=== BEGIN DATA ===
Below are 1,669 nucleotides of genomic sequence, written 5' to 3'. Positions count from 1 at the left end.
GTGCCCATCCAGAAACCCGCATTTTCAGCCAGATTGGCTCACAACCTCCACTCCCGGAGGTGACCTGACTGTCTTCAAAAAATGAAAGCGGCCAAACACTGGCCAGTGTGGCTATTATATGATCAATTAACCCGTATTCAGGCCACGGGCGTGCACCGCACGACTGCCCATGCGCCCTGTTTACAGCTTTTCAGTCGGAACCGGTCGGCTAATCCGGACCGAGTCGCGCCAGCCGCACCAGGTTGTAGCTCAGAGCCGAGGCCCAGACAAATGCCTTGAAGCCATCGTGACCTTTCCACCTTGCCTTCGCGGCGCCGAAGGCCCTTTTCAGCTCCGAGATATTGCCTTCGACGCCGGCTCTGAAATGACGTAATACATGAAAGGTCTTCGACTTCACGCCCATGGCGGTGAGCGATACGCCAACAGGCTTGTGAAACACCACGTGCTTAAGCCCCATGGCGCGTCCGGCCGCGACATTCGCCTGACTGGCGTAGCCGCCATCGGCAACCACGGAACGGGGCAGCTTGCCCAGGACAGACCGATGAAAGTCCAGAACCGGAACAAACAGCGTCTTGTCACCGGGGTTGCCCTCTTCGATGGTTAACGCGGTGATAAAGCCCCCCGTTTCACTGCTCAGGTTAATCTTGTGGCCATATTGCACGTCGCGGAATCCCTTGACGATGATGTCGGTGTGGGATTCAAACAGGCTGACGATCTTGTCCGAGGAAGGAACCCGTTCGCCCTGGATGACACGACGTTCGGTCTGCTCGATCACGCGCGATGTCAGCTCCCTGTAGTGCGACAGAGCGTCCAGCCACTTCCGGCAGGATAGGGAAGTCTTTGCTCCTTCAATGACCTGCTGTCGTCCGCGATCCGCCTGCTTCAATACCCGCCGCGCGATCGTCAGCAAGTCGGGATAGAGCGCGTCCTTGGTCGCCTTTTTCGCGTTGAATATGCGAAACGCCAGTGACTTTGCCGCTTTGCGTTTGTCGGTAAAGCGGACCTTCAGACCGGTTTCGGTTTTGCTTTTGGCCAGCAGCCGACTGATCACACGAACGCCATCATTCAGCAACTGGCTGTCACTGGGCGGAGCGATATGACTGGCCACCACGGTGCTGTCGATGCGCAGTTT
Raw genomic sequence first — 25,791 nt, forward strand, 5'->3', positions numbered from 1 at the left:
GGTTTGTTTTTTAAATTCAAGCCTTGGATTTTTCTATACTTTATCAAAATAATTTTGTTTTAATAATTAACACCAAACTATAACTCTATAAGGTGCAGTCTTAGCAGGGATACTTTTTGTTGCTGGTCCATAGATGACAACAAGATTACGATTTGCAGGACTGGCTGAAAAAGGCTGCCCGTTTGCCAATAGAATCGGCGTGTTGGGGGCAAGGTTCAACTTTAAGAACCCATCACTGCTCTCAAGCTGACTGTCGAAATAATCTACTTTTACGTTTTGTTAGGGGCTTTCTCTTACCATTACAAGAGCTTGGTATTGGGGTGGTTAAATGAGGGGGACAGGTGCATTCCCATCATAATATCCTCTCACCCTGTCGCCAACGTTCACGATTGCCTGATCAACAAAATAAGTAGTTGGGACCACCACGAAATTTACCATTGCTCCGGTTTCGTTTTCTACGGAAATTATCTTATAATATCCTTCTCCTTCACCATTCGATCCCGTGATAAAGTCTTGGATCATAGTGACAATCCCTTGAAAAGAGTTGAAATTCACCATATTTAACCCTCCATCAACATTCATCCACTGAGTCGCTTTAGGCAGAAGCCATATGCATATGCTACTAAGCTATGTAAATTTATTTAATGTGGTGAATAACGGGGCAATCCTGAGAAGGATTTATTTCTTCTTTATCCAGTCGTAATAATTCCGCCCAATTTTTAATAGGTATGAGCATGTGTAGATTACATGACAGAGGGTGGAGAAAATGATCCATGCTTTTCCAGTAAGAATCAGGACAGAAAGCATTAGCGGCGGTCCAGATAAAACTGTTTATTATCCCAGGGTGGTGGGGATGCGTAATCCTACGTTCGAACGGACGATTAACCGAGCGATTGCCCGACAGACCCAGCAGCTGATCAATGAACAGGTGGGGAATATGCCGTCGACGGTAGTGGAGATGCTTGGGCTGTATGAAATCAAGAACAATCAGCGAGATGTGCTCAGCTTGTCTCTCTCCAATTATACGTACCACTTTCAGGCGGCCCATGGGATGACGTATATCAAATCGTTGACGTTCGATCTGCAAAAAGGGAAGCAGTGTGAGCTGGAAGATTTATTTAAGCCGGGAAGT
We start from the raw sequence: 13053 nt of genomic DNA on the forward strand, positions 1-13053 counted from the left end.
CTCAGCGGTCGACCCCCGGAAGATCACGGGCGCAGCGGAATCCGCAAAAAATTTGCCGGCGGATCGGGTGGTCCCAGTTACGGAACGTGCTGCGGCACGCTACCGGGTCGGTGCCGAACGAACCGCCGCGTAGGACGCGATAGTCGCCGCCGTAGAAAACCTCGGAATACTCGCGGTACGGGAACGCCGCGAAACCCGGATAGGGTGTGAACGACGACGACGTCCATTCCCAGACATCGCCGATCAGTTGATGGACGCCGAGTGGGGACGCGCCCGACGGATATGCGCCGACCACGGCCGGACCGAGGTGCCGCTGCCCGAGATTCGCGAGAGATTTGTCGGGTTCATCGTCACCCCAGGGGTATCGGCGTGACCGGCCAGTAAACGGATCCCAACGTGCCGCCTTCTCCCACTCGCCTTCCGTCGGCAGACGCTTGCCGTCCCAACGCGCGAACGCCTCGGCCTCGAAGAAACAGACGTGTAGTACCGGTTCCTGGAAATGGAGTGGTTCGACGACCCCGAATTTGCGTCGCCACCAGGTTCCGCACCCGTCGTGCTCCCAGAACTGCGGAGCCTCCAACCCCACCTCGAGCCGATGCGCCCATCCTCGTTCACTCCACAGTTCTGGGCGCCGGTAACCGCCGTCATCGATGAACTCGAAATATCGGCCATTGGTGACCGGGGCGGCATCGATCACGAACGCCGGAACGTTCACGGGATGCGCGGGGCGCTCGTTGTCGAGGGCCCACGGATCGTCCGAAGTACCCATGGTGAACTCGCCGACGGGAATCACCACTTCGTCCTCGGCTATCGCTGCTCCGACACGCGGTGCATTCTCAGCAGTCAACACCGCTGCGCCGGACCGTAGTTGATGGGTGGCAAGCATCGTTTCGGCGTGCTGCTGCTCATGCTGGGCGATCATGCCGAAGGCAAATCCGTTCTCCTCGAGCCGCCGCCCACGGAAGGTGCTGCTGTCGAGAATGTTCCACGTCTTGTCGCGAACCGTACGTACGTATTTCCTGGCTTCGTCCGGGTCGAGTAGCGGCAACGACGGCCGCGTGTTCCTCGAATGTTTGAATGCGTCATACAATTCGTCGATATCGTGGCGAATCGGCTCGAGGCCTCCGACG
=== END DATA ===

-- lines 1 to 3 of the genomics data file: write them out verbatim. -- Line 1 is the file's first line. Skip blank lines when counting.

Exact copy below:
Below are 1,669 nucleotides of genomic sequence, written 5' to 3'. Positions count from 1 at the left end.
GTGCCCATCCAGAAACCCGCATTTTCAGCCAGATTGGCTCACAACCTCCACTCCCGGAGGTGACCTGACTGTCTTCAAAAAATGAAAGCGGCCAAACACTGGCCAGTGTGGCTATTATATGATCAATTAACCCGTATTCAGGCCACGGGCGTGCACCGCACGACTGCCCATGCGCCCTGTTTACAGCTTTTCAGTCGGAACCGGTCGGCTAATCCGGACCGAGTCGCGCCAGCCGCACCAGGTTGTAGCTCAGAGCCGAGGCCCAGACAAATGCCTTGAAGCCATCGTGACCTTTCCACCTTGCCTTCGCGGCGCCGAAGGCCCTTTTCAGCTCCGAGATATTGCCTTCGACGCCGGCTCTGAAATGACGTAATACATGAAAGGTCTTCGACTTCACGCCCATGGCGGTGAGCGATACGCCAACAGGCTTGTGAAACACCACGTGCTTAAGCCCCATGGCGCGTCCGGCCGCGACATTCGCCTGACTGGCGTAGCCGCCATCGGCAACCACGGAACGGGGCAGCTTGCCCAGGACAGACCGATGAAAGTCCAGAACCGGAACAAACAGCGTCTTGTCACCGGGGTTGCCCTCTTCGATGGTTAACGCGGTGATAAAGCCCCCCGTTTCACTGCTCAGGTTAATCTTGTGGCCATATTGCACGTCGCGGAATCCCTTGACGATGATGTCGGTGTGGGATTCAAACAGGCTGACGATCTTGTCCGAGGAAGGAACCCGTTCGCCCTGGATGACACGACGTTCGGTCTGCTCGATCACGCGCGATGTCAGCTCCCTGTAGTGCGACAGAGCGTCCAGCCACTTCCGGCAGGATAGGGAAGTCTTTGCTCCTTCAATGACCTGCTGTCGTCCGCGATCCGCCTGCTTCAATACCCGCCGCGCGATCGTCAGCAAGTCGGGATAGAGCGCGTCCTTGGTCGCCTTTTTCGCGTTGAATATGCGAAACGCCAGTGACTTTGCCGCTTTGCGTTTGTCGGTAAAGCGGACCTTCAGACCGGTTTCGGTTTTGCTTTTGGCCAGCAGCCGACTGATCACACGAACGCCATCATTCAGCAACTGGCTGTCACTGGGCGGAGCGATATGACTGGCCACCACGGTGCTGTCGATGCGCAGTTT
Raw genomic sequence first — 25,791 nt, forward strand, 5'->3', positions numbered from 1 at the left: